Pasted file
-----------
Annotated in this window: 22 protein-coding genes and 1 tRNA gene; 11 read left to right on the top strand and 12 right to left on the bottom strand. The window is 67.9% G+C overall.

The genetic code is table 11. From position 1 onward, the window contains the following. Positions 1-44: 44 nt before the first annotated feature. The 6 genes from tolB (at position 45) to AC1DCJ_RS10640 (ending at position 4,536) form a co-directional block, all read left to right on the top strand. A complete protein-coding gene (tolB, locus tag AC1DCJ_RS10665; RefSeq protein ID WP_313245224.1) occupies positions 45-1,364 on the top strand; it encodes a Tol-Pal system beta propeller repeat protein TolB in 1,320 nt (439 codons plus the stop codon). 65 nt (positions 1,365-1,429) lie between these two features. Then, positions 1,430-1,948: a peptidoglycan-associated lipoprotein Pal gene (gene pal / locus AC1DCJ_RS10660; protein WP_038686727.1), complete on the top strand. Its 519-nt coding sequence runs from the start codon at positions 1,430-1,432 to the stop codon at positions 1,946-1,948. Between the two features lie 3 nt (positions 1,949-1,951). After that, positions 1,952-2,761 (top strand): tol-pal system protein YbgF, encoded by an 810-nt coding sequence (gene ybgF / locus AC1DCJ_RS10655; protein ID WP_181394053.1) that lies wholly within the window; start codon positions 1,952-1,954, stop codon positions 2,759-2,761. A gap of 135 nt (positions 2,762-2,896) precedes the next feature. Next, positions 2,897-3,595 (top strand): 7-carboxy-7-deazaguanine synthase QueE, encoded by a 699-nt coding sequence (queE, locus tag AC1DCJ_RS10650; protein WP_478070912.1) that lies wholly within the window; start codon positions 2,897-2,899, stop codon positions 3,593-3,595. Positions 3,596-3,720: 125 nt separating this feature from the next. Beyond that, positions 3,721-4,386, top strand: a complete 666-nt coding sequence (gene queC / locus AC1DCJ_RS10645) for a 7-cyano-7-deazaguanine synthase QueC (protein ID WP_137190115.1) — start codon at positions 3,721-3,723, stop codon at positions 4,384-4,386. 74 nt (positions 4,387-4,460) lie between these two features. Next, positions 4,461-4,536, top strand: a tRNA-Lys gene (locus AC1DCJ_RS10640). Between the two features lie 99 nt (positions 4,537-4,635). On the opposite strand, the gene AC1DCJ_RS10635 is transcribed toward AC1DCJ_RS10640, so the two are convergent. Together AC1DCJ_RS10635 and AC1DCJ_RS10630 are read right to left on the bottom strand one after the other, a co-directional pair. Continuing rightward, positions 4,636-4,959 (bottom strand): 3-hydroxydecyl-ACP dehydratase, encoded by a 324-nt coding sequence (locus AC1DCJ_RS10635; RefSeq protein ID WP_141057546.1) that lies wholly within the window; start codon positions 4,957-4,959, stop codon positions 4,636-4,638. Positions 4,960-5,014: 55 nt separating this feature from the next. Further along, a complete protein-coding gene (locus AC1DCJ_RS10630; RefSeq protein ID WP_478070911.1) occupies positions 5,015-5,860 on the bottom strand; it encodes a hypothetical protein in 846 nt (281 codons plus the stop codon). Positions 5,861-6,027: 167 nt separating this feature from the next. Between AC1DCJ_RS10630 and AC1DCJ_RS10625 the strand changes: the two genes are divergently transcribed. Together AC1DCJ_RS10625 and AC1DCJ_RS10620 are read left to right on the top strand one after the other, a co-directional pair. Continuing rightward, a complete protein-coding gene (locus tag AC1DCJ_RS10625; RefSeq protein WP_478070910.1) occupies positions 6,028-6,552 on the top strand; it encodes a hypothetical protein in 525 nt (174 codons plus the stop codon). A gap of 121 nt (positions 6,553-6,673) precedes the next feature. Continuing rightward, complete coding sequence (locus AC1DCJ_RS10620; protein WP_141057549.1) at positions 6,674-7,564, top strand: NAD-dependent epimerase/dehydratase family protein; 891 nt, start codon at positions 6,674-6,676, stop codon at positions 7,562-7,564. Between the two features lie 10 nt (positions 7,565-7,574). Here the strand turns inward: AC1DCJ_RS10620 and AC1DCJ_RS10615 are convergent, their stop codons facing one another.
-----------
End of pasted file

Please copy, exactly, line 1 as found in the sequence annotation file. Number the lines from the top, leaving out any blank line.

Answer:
Annotated in this window: 22 protein-coding genes and 1 tRNA gene; 11 read left to right on the top strand and 12 right to left on the bottom strand. The window is 67.9% G+C overall.